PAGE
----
Converting Drag Racing Cars To Electric Vehicles
Electrification is taking over the industry, we’ve written about it a few times before. It’s even affecting classic cars. Over the past month, we’ve been looking at iconic vehicles from the past have been upgraded, modernized, and converted to electric vehicles. Earlier we discussed electrifying Street Rods and Classic Cars. This week we’re looking at Drag Racing Cars.
The first production electric car to add the word “quick” to its description was the Tesla P100D with Ludicrous Mode engaged. This option decreased the 0 to 60 acceleration time of the P100D to 2.3 seconds. For reference, a sub-6 second 0-60 time is considered fast.
But we’re here to talk about EV conversion and there are plenty of EV converted vehicles out there that give the Tesla P100D in Ludicrous Mode a run for its money. Here are a few of my personal favorites.
The White Zombie is a 1972 Datsun 1200 owned by a man named Wayland. He has been drag racing this car since the 90’s, before electric drag cars were even a thing. Back then, it was powered by 24, 12-volt batteries for a total of 288 volts. It ran 13.5’s at 95 miles per hour and was street driven. Currently, it runs a 192 cell Lithium Polymer battery at 355 volts. White Zombie is good for an 11.4-second pass in the quarter mile at 114 miles per hour.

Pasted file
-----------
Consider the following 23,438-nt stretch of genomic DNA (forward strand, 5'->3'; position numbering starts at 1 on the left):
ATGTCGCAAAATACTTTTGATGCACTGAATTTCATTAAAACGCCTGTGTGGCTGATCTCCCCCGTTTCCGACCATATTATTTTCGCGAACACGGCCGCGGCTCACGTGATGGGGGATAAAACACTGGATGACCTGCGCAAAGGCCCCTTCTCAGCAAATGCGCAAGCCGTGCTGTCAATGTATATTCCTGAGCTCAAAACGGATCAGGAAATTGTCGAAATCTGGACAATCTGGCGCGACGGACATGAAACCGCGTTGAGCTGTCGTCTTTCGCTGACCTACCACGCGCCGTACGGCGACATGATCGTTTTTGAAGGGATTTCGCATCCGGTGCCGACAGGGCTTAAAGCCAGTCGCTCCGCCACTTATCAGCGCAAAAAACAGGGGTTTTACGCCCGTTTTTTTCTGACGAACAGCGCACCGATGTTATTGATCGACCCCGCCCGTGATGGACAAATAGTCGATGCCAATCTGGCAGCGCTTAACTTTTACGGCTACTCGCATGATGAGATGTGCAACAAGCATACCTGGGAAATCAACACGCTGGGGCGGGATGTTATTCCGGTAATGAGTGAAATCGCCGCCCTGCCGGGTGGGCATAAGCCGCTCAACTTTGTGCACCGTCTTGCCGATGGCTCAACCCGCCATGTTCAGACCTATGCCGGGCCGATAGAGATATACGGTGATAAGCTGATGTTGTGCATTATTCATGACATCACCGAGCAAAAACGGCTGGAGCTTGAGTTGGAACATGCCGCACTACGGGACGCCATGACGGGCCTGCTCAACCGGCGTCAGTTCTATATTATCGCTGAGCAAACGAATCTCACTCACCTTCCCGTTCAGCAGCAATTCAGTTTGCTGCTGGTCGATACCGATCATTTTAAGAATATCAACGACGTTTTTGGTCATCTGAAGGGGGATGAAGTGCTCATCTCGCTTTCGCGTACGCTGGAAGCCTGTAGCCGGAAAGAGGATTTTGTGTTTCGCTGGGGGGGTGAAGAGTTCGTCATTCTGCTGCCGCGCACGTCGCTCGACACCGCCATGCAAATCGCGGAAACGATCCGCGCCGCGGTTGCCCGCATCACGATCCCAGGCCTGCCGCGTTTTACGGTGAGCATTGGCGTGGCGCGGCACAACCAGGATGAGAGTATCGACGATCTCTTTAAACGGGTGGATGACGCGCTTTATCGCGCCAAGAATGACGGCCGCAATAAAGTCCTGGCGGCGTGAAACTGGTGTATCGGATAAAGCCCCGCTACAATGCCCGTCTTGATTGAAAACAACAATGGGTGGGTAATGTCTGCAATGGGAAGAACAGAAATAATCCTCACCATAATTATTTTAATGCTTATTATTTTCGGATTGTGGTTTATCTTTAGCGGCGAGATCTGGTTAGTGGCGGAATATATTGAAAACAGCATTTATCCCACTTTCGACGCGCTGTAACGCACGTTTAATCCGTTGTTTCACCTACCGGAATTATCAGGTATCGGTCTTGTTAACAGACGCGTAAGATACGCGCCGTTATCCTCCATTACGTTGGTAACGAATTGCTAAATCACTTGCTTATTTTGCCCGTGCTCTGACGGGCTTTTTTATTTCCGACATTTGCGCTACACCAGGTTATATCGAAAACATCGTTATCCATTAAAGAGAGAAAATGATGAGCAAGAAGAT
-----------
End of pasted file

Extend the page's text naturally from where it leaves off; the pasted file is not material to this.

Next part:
A 1968 Ford Mustang built by bloodshedmotorsports.com. The 222 stands for 2 motors, 2 controllers, and 2 fast. It is currently running a 1.1 mW (megawatt) LiPo (Lithium Polymer) battery pack that powers the motors to 800 horsepower and 1800-pound-feet of torque. This is good for a 1.79 second 0 to 60 time, 9.89 seconds quarter mile at 140 MPH and 177.8 miles per hour in the Texas Mile.
The Teslaonda is a 1981 Honda Accord filled with a Tesla P85 rear drive unit and a Chevy Volt battery. The look of this car is 1960’s straight axle gasser. This thing has a 0 to 60 time of 2.43 seconds and a quarter mile time of 10.5, so it’s no slouch. At full charge the battery pack has 393 volts and 16 kWh. Interestingly, it also uses a Raspberry Pi microcomputer for the electronic dash to monitor battery levels and motor temperatures.